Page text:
A Quick Peak at My Day
Many have this perception that what I do is very glamorous. My postings on Twitter & FB of “The Office” helps this along I’m sure but what I do isn’t glamorous. It’s incredibly fun (by how I measure fun), really enlightening, a ton of hard work and I’m incredibly fortunate I can do it. My posting from yesterday brought in a bunch of email with some good questions, let me see if I can answer them. “Who’s paying you to do this work, how did you find them?” This was the most common question and the answer will surprise it seems a number of folks. No one is paying me to be here, it’s all, all out of my pocket. To this date, I’ve never had an assignment. These projects are ones that Sharon & I feel are important so we get involved in the hopes we can make a difference. In the case of the Riparian Brush Rabbit, it’s a long term project with some of our best friends so when they call and say our photography can make a difference, I drop everything and get my butt on scene. “How do you hear about such projects?” I keep in touch with some key biologists with critters I care about. They are great about letting me know what’s happening. How do you find these folks? It’s all outlined in Captured.
“What gear do you take on these projects, how do you know what to bring?” This is a very good question and the answer is pretty simple, I bring it all. When it comes to the basic camera gear, I bring what’s listed in my MP-1 and since that’s all I own, it all comes with me. Along with that is lighting gear, blind, chair and in this case, chest waiters and dry bag. That’s in the truck, when I go out in the field I leave nearly all of that in the truck. As you’ll see in the video, the D3x/200-400VR2 are in the dry bag, 14-24, 24-70 & 70-200, SB-900 are in the sling bag. The photographic goal for today was document the work being done on this emergency rescue of the RBR during the flood. The goal wasn’t to create the most amazing wildlife photograph ever and in fact, a lot of the work I do, that’s not the goal. Dealing with the politics of endangered species and its management requires more often the basic photographs you get by simply being there then any other technique.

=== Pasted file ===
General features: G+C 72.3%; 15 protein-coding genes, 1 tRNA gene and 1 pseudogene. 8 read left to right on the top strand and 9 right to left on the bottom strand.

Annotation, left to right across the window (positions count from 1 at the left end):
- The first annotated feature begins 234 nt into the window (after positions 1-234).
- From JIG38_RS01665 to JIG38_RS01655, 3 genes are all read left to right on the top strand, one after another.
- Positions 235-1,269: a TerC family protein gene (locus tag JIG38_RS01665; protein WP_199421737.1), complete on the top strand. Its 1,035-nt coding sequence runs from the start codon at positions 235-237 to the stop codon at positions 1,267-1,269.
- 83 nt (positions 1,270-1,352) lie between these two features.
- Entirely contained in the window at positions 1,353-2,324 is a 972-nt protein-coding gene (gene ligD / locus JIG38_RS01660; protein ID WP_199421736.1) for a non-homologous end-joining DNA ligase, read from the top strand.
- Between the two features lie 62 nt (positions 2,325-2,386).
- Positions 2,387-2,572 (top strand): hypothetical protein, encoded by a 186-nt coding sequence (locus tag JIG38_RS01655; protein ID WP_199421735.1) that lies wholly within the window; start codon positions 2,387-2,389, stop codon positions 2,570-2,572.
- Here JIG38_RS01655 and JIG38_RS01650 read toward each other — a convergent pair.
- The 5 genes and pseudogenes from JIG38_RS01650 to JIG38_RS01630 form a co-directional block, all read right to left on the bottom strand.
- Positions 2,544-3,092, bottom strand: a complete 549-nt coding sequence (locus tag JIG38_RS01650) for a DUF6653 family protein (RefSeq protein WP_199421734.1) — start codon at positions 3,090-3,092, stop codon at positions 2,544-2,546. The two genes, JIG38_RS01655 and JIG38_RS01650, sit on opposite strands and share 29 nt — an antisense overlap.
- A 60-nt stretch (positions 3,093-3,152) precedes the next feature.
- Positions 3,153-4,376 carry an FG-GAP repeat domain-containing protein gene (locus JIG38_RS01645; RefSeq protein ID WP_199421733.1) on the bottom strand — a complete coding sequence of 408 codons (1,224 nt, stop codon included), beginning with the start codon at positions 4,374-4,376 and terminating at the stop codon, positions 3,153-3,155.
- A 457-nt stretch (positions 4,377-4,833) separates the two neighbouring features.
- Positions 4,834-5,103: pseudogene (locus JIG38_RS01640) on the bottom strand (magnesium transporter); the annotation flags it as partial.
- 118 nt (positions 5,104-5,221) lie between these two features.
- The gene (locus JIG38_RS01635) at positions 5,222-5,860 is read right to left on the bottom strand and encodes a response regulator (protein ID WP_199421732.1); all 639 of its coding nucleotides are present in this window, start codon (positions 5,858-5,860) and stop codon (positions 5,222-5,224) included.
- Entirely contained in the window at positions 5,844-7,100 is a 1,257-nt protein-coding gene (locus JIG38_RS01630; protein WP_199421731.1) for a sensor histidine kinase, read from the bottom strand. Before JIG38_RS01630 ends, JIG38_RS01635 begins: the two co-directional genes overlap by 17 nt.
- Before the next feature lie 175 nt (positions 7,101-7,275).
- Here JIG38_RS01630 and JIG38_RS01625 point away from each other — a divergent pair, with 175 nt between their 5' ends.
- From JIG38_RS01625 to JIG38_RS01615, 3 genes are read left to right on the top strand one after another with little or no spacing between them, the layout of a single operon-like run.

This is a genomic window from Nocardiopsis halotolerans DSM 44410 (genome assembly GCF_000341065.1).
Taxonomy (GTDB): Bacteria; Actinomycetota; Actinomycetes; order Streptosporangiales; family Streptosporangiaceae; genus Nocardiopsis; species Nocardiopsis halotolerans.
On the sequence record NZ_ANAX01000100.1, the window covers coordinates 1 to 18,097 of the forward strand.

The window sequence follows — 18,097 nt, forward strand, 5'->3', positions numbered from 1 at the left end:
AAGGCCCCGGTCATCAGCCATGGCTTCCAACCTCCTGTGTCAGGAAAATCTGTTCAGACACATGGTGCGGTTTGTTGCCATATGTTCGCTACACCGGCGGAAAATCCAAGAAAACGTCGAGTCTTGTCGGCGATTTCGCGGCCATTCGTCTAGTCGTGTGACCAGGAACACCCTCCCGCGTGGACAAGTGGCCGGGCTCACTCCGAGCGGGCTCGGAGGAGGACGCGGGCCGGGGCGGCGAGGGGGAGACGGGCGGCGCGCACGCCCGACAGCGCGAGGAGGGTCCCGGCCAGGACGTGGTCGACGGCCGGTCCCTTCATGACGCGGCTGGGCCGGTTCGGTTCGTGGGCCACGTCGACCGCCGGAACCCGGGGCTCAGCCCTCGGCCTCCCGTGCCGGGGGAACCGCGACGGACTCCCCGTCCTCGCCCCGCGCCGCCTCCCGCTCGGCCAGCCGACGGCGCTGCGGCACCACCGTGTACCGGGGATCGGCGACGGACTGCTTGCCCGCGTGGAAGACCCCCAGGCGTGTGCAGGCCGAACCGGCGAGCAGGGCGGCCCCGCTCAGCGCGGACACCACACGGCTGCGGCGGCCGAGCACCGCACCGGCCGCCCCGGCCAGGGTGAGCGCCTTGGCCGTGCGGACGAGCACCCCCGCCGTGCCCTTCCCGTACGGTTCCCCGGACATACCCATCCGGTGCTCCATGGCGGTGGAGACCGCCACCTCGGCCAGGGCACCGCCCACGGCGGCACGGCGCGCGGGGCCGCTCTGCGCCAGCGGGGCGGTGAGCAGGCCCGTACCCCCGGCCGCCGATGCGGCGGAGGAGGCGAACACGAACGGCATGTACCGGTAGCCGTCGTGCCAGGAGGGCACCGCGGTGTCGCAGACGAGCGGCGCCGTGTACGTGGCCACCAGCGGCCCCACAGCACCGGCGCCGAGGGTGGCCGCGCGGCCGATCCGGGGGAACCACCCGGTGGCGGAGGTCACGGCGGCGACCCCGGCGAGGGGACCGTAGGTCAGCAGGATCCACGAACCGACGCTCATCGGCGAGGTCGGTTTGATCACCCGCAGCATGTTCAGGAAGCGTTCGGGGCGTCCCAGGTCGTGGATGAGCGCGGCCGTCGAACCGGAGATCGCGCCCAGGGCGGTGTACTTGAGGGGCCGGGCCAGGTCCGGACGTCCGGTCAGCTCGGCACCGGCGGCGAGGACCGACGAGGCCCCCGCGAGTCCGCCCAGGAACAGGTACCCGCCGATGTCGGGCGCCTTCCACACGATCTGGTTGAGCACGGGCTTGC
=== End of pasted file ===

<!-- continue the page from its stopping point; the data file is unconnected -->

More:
Now about the video. This is a really crude, not edited, quick posting just to give you a little idea about my day. At one point you’ll see the rig I’m using when I shoot my shadow. No one has mics, it wasn’t meant to be a video shoot, the thought just occurred to me when I was thinking about the questions asked of me that video might answer the question the best. I put the S9100 a top of the D3x and walked with it, shooting handheld the whole way. No, I never went in for a drink. What you’ll see is our walking from mound#1 to mound#2 where the RBR had been placed when they were rescued back on the 1st. We canoed to the first mound and then as you’ll see, walked over to the next mound to do some survey work on the way. We canoed back to the vehicles after working on mound#2. At the end, you’ll see why this is not an outing to get “the” shot as I took a couple clicks of a rescued bunny watching us leave the mound. All the water you see is covering roads and meadows and three weeks ago wasn’t present and probably will be around until June/July. As for the video, I’m not sure if it’s my internet connection or I goofed something up in the rendering but if the video looks goofy, my apologies but you’ll get the idea of how I spent my day. I share all of this with you because…I want you to have the same kind of day which means you get YOUR camera involved in preserving our wild heritage.